• Our tour took us to Georgetown University, and John Thompson and his son, the current coach at Georgetown, John Thompson III took time to talk to us about Durant.
  • John Thompson III on how Durant got away from the D.C. area and went all the way to Texas for college: “We had just got the job right when he was making his decision. So I’d like to think if I had got the job a little sooner we would have had the time to keep him at home. But it turned out great for him and it turns out we’ve been OK also.”
  • John Thompson III said he first heard of Durant when Durant was in the eighth or ninth grade: “Something like that,” he said. “He’s been good a very long time.”
  • John Thompson on when he first saw Durant play: “The first time I saw him I came in here (Georgetown’s practice gym), he was shooting, down there playing with some guys and I said ‘Who the hell is that?’ I saw him playing and I asked the same question that one of you asked, ‘Why the hell is he going to Texas?’”
  • Thompson on Durant as a person: “You’re following a guy who is a very special person in Kevin…Don’t let anybody kid you. He’s a good man. He’s a very good man. Because he hasn’t forgotten where he came from. And he’s been willing to do things off the ball when (the media) is not around. And that’s the thing that I find extremely impressive. He doesn’t just do things in front of a camera or to market and promote a shoe.”
  • More from the elder Thompson on KD: “Regardless of how he has played or what he has done he’s always come back and played here during the summer down at Barry Farms or with the girls. That’s the thing that I love about him. It’s expensive to go to NBA games. So some kids don’t have an opportunity to get that close to other players. But because of the way Kevin is and because of how he circulates around the city when he comes home that’s always something that any coach admires, especially when you have a person like Kevin, who is a good person as well as a good player.”
  • John Thompson III on whether his players look up to Durant: “I think that most players in the game today aspire to do what he is doing and has done. If you were to ask my guys do they look up to him they’re probably a little too…I don’t know that they’ll say that. But do they want to do what he has done and accomplish what he has accomplished, absolutely.”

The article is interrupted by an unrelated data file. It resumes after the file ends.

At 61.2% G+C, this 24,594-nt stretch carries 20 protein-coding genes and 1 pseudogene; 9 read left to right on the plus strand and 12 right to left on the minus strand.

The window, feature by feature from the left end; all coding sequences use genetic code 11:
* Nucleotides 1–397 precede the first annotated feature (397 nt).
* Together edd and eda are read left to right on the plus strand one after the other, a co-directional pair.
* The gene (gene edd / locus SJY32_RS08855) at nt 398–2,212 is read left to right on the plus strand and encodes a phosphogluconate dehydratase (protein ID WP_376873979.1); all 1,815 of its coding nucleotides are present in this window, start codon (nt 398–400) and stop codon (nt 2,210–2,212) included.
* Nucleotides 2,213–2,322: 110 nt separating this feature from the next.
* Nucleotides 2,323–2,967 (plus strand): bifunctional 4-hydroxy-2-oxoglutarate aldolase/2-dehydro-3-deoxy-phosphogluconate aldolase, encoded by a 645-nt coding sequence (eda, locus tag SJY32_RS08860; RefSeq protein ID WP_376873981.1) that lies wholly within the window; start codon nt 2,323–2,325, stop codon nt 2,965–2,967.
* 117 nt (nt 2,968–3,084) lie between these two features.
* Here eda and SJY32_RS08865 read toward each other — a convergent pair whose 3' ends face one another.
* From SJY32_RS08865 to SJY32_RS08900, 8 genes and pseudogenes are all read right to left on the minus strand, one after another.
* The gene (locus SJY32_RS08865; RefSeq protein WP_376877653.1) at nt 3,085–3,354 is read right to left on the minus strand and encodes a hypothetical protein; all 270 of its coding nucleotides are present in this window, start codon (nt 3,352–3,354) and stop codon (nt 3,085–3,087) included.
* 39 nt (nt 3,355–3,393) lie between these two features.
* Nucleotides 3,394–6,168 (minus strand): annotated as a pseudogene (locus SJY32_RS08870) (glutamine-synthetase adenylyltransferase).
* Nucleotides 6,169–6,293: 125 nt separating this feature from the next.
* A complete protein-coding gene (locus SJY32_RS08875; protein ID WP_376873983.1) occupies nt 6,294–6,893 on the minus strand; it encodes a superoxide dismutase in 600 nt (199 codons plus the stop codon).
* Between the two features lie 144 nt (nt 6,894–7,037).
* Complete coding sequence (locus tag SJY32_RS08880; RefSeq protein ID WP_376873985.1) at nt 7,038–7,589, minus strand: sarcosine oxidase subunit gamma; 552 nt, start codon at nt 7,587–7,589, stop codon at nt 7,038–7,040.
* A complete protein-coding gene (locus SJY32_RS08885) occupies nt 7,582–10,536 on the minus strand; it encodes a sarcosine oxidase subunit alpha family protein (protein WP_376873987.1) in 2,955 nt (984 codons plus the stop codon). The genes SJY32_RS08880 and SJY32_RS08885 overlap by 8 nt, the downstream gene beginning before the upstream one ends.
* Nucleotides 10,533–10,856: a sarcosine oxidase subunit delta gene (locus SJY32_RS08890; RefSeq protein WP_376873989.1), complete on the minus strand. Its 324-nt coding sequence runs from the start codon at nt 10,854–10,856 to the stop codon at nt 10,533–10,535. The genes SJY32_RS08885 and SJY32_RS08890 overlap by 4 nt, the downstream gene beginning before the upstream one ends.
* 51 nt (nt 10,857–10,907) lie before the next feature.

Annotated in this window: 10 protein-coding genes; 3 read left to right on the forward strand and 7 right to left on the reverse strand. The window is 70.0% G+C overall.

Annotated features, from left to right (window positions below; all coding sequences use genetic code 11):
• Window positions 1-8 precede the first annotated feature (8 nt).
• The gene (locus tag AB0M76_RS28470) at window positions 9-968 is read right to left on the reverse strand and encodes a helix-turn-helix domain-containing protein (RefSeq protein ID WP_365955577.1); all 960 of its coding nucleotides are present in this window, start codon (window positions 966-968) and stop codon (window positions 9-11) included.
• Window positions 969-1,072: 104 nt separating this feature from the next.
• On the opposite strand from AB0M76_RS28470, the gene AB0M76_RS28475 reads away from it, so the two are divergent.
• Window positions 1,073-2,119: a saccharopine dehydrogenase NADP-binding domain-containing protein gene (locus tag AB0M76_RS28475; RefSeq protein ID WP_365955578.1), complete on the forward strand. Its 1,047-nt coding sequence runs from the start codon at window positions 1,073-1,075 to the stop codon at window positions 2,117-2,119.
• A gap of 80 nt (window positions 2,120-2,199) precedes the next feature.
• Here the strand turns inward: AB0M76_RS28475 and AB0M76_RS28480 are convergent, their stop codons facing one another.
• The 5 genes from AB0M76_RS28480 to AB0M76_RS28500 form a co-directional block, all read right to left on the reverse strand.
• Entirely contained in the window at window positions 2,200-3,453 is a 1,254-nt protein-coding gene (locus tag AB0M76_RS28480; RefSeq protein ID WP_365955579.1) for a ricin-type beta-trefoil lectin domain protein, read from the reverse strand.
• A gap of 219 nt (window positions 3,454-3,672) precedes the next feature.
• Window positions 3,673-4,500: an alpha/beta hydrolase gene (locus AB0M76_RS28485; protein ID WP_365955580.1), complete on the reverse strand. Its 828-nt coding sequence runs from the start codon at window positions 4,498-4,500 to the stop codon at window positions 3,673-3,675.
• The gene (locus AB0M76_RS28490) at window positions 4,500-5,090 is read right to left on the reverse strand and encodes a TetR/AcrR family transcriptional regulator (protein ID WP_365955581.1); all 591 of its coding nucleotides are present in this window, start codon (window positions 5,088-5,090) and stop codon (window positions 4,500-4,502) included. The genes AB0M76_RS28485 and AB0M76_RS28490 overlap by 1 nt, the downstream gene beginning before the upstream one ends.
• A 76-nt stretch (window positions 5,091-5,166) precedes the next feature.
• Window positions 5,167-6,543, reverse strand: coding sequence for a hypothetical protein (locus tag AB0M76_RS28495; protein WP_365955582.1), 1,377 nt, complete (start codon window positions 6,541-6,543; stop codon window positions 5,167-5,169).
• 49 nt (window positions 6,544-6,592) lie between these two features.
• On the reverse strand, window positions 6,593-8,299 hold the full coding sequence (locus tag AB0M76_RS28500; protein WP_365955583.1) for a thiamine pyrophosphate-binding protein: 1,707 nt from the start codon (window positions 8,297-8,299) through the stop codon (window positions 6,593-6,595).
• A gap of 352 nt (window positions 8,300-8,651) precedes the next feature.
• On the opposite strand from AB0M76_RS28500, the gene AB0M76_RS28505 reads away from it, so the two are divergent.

• John Thompson on why he never coached in the NBA: “It was just a feeling that I had. I had opportunities to go to the pros, but I decided I wanted to be here and I enjoyed being here. So I stayed here. I came close to it at one time. But at that time I thought it was best for me to be here. It wasn’t anything in the pro game that made me want to go to the pro game. But I love the pro game.”
  • John Thompson on who’s better, Pau or Marc Gasol: “Marc. Because he’s physical. I think Pau is good. But I think he’s more of a perimeter oriented player. But Marc doesn’t mind banging. He doesn’t mind touching people and showing affection.”
  • John Thompson on why the D.C. area produces so much great basketball talent: “Poverty.”
  • John Thompson III elaborating on D.C. area talent: “I also think that this area, there’s an inordinate amount of very good high school coaches. In a lot of big cities there’s the talent. But here there’s a lot of very good high school coaches. So the kids are getting pretty good coaching at a young age to go along with the talent, to go along with the drive, to go along with the desire.”
  • John Thompson on which big man that came through Georgetown was the best: “That’s like asking me which one of my children is my best child. I don’t ever answer that question.”
  • Thompson did say that of all of the big men that have gone through Georgetown no one improved from the time he stepped foot on campus to the time he left more than Roy Hibbert.
by Darnell Mayberry
OKC Thunder Senior Reporter
Darnell Mayberry grew up in Langston, Okla. and is now in his third stint in the Sooner state. After a year and a half at Bishop McGuinness High, he finished his prep years in Falls Church, Va., before graduating from Norfolk State University in...